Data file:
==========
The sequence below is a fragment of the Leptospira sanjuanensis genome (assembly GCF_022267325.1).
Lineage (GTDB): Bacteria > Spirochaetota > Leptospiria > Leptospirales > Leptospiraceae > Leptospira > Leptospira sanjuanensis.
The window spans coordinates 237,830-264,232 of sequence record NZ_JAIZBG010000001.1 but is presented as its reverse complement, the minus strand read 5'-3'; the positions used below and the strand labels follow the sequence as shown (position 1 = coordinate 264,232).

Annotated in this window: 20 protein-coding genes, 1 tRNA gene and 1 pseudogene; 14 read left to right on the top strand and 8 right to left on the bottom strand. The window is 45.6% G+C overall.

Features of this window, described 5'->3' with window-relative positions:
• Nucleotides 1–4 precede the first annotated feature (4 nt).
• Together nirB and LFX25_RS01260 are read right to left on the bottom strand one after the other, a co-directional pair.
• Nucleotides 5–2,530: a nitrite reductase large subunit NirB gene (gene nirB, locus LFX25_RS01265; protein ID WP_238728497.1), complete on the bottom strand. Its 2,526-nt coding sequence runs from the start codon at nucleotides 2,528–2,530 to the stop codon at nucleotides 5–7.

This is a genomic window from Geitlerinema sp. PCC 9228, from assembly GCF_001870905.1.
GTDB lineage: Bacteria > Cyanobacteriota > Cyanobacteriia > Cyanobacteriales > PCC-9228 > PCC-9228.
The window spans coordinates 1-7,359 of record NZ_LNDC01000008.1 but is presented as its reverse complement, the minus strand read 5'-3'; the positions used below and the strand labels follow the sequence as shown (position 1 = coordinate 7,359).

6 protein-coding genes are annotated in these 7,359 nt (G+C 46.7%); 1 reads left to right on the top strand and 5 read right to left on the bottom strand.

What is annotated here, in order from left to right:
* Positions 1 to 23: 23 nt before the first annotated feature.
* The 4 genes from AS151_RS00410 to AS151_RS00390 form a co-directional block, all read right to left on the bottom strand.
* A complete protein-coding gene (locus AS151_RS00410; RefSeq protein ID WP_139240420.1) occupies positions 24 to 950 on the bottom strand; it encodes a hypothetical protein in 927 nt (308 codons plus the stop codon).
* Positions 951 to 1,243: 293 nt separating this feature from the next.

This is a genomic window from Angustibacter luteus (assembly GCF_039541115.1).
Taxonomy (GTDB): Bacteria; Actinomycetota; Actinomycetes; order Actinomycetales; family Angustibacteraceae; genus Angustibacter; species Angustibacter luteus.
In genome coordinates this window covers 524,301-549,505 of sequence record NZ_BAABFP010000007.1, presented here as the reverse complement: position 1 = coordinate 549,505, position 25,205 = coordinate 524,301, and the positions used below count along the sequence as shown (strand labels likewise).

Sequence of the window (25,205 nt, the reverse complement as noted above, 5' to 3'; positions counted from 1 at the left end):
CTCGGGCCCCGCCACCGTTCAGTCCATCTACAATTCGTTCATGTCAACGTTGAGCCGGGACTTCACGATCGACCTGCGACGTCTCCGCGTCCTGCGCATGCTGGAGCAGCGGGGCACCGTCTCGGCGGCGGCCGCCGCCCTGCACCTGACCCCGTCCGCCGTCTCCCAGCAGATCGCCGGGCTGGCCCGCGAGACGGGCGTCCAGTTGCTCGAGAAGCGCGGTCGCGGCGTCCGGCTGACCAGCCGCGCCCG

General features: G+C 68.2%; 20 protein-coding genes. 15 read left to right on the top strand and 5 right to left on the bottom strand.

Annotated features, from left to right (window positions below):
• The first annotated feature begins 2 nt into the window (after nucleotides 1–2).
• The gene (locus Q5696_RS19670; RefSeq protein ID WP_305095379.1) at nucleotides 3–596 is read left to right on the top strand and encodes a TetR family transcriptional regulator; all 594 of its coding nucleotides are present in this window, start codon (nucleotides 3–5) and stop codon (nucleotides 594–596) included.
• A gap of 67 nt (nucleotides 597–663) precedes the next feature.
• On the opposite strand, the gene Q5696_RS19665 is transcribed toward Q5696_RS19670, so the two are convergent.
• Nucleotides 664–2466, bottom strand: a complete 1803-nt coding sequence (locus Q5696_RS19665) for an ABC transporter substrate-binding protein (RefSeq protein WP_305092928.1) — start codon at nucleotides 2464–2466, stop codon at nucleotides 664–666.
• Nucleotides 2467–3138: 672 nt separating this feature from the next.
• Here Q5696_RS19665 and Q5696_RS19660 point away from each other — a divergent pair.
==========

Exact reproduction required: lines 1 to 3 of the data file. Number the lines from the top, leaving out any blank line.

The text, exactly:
The sequence below is a fragment of the Leptospira sanjuanensis genome (assembly GCF_022267325.1).
Lineage (GTDB): Bacteria > Spirochaetota > Leptospiria > Leptospirales > Leptospiraceae > Leptospira > Leptospira sanjuanensis.
The window spans coordinates 237,830-264,232 of sequence record NZ_JAIZBG010000001.1 but is presented as its reverse complement, the minus strand read 5'-3'; the positions used below and the strand labels follow the sequence as shown (position 1 = coordinate 264,232).